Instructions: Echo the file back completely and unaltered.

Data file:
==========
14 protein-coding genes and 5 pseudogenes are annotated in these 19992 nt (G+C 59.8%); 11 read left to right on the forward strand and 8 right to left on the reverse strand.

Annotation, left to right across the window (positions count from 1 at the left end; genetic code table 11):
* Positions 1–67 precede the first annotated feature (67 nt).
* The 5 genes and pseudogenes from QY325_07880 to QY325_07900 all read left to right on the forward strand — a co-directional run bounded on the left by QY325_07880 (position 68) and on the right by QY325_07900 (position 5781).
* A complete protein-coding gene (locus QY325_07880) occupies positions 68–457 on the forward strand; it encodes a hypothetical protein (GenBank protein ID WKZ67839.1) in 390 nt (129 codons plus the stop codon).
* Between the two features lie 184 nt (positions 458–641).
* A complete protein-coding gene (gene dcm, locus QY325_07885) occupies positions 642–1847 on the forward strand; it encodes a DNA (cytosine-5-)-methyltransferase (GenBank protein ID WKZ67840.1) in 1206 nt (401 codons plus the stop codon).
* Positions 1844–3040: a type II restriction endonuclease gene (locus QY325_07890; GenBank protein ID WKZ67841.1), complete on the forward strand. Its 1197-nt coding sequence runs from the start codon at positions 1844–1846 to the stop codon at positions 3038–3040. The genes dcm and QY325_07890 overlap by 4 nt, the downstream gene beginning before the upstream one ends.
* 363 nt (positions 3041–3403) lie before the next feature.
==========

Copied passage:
14 protein-coding genes and 5 pseudogenes are annotated in these 19992 nt (G+C 59.8%); 11 read left to right on the forward strand and 8 right to left on the reverse strand.

Annotation, left to right across the window (positions count from 1 at the left end; genetic code table 11):
* Positions 1–67 precede the first annotated feature (67 nt).
* The 5 genes and pseudogenes from QY325_07880 to QY325_07900 all read left to right on the forward strand — a co-directional run bounded on the left by QY325_07880 (position 68) and on the right by QY325_07900 (position 5781).
* A complete protein-coding gene (locus QY325_07880) occupies positions 68–457 on the forward strand; it encodes a hypothetical protein (GenBank protein ID WKZ67839.1) in 390 nt (129 codons plus the stop codon).
* Between the two features lie 184 nt (positions 458–641).
* A complete protein-coding gene (gene dcm, locus QY325_07885) occupies positions 642–1847 on the forward strand; it encodes a DNA (cytosine-5-)-methyltransferase (GenBank protein ID WKZ67840.1) in 1206 nt (401 codons plus the stop codon).
* Positions 1844–3040: a type II restriction endonuclease gene (locus QY325_07890; GenBank protein ID WKZ67841.1), complete on the forward strand. Its 1197-nt coding sequence runs from the start codon at positions 1844–1846 to the stop codon at positions 3038–3040. The genes dcm and QY325_07890 overlap by 4 nt, the downstream gene beginning before the upstream one ends.
* 363 nt (positions 3041–3403) lie before the next feature.